Pilloried at the time of its release in 1985, George A. Romero's Day of the Dead
has since enjoyed a major reappraisal by critics and fans who have come to view the film as the director's most savage sociopolitical polemic; that attitude is reflected in the reverential tone of the extensive special features for Scream Factory's Blu-ray presentation. As with other titles in the Shout Factory imprint's catalog, the extras compiled here are a mix of new material and older featurettes ported over from previous DVD releases, most notably the 2004 double-disc Divimax edition. The latter includes lively commentary by Romero, his leading lady Lori Cardille, special effects legend Tom Savini, and Romero's longtime production designer, the late Cletus Anderson, as well as a second track by Pulp Fiction
cowriter Roger Avary, a devout Romero fan. Camcorder-lensed test footage of various grisly effects culled from Savini's archives and a promo for Pennsylvania's Gateway Commerce Center, which served as the underground location for the film, have also been ported over from the Divimax disc, along with a mixed bag of theatrical trailers and television spots.
Chief among the new material on the Blu-ray is World's End: The Legacy of Day of the Dead, a making-of documentary/retrospective that features interviews with Romero, Savini, and a number of their longtime collaborators, including cinematographer Michael Gornick, composer/first assistant director John Harrison, and editor Pasquale Buba, as well as cast members Lori Cardille, Joseph Pilato, Howard Sherman, Terry Alexander, Gary Klar, makeup effects artists John Vulich and Everett Burrell, and even featured zombie players. The lengthy (90-minutes-plus) featurette covers nearly every aspect of Day's difficult gestation, from its aborted early draft and Romero's struggles with producers over ratings to the initial negative response and ultimate redemption in the eyes of fans and filmmakers alike. It's an informative, frequently funny (especially Savini and Pilato's contributions) and heartfelt production that should satisfy most Romero and Day admirers. The other new extra is Underground: A Look into the Day of the Dead Mines, a brief but polished return visit to the limestone caverns at Gateway; the rest of the supplemental features are rounded out by production and location photos and a dizzying array of promotional material, from cover art from numerous home video releases to Topps trading cards (!) and magazine scans. The Scream Factory Blu-ray is by no means the definitive presentation of Day of the Dead--the behind-the-scenes footage from the 1998 Anchor Bay release (some of which is glimpsed in World's End) and original script and production notes included in the Divimax version, as well as its own lengthy documentary featurette, The Many Days of Day of the Dead, are not included here, so collectors may want to hold onto those discs--but it's an exceptionally fine addition to any Romero and '80s horror fan's library. --Paul Gaita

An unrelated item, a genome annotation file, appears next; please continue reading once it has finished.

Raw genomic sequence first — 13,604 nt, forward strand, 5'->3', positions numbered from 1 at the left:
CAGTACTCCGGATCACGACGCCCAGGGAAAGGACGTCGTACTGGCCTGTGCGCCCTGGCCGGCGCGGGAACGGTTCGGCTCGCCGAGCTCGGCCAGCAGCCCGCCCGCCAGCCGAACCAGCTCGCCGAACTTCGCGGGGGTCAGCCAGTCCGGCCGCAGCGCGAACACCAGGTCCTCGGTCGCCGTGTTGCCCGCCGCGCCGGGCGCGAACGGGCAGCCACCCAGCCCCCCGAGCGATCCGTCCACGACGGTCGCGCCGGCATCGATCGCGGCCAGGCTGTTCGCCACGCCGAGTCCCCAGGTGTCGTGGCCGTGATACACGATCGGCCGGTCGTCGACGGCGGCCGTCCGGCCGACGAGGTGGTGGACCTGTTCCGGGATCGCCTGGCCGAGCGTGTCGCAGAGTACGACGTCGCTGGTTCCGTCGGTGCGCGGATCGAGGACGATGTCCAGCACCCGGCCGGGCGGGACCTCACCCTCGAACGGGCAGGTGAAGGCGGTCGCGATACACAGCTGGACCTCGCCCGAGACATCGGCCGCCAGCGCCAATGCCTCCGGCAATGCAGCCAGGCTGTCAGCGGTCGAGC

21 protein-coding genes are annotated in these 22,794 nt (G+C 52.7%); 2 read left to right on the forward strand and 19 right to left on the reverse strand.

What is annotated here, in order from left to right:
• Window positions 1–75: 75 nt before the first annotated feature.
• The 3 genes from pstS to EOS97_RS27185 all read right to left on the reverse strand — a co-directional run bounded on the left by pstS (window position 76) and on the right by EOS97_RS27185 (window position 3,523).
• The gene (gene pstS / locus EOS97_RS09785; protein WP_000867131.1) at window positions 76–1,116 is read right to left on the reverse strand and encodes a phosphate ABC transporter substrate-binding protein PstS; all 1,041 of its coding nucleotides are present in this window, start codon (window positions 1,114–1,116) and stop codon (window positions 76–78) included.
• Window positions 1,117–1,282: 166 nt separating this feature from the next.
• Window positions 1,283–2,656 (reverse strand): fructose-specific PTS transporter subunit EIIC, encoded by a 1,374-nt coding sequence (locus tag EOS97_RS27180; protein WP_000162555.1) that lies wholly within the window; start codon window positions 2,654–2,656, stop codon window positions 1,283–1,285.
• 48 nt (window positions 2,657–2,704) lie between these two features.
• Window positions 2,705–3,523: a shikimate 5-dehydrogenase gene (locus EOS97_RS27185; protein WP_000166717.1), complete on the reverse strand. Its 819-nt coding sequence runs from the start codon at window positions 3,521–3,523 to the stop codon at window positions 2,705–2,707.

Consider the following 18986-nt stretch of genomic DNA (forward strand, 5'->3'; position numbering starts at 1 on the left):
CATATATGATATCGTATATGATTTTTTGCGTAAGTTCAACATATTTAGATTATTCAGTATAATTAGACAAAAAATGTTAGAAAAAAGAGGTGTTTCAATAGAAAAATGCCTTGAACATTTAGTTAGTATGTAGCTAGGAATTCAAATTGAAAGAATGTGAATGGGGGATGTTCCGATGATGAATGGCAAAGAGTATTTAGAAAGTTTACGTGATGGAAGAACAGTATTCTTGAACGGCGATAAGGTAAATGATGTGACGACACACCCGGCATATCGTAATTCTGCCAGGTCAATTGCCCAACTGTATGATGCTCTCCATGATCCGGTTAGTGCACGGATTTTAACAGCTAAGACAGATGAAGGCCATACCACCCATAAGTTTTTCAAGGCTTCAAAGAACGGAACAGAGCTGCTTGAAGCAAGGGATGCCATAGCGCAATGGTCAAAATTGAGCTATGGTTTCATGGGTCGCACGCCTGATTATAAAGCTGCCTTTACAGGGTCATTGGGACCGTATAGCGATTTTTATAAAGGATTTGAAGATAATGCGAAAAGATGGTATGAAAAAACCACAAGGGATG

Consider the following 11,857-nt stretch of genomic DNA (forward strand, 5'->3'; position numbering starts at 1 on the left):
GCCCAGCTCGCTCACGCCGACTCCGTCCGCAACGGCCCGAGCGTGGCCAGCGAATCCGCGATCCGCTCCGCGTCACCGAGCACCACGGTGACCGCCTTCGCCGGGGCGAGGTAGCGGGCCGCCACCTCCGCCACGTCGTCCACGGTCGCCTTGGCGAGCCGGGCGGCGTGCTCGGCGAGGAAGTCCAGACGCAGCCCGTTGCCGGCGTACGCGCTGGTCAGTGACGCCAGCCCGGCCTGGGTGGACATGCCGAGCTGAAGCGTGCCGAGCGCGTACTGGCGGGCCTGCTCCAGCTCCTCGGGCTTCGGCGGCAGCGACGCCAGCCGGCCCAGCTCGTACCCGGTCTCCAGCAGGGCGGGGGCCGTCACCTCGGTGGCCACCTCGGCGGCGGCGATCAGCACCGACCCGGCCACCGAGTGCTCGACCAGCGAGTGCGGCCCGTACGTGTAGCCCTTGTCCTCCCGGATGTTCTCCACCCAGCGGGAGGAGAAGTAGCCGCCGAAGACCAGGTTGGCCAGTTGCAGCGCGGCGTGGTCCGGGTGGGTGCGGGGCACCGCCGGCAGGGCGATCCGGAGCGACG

In this the third film in the continuing saga of the undead from writer/director George A. Romero (Night of the Living Dead, Dawn of the Dead, Land of the Dead, Diary of the Dead, Survival of the Dead
), a small group of scientists and soldiers have taken refuge in an underground missile silo where they struggle to control the flesh-eating horror that walks the earth above. But will the final battle for the future of the human race be fought among the living or have they forever unleashed the hunger of the dead? Lori Cardille, Joe Pilato and Richard Liberty star in this controversial classic with groundbreaking gore effects by Tom Savini.